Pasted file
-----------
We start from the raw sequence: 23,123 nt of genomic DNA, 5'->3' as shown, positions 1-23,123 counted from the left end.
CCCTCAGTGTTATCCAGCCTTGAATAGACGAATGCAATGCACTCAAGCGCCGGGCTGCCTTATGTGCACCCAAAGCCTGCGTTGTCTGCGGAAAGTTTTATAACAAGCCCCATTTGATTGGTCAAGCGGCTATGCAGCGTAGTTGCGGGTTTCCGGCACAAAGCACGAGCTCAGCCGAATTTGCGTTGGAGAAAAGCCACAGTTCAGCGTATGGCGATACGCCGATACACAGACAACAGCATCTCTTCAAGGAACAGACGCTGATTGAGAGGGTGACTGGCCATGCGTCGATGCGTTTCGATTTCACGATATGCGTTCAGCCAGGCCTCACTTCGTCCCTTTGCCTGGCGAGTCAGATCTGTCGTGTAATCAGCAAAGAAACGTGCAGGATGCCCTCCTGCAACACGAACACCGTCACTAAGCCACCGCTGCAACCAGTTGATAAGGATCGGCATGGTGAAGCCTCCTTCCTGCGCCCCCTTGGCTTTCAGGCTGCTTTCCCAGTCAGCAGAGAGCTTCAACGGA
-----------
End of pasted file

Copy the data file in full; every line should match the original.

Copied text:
We start from the raw sequence: 23,123 nt of genomic DNA, 5'->3' as shown, positions 1-23,123 counted from the left end.
CCCTCAGTGTTATCCAGCCTTGAATAGACGAATGCAATGCACTCAAGCGCCGGGCTGCCTTATGTGCACCCAAAGCCTGCGTTGTCTGCGGAAAGTTTTATAACAAGCCCCATTTGATTGGTCAAGCGGCTATGCAGCGTAGTTGCGGGTTTCCGGCACAAAGCACGAGCTCAGCCGAATTTGCGTTGGAGAAAAGCCACAGTTCAGCGTATGGCGATACGCCGATACACAGACAACAGCATCTCTTCAAGGAACAGACGCTGATTGAGAGGGTGACTGGCCATGCGTCGATGCGTTTCGATTTCACGATATGCGTTCAGCCAGGCCTCACTTCGTCCCTTTGCCTGGCGAGTCAGATCTGTCGTGTAATCAGCAAAGAAACGTGCAGGATGCCCTCCTGCAACACGAACACCGTCACTAAGCCACCGCTGCAACCAGTTGATAAGGATCGGCATGGTGAAGCCTCCTTCCTGCGCCCCCTTGGCTTTCAGGCTGCTTTCCCAGTCAGCAGAGAGCTTCAACGGA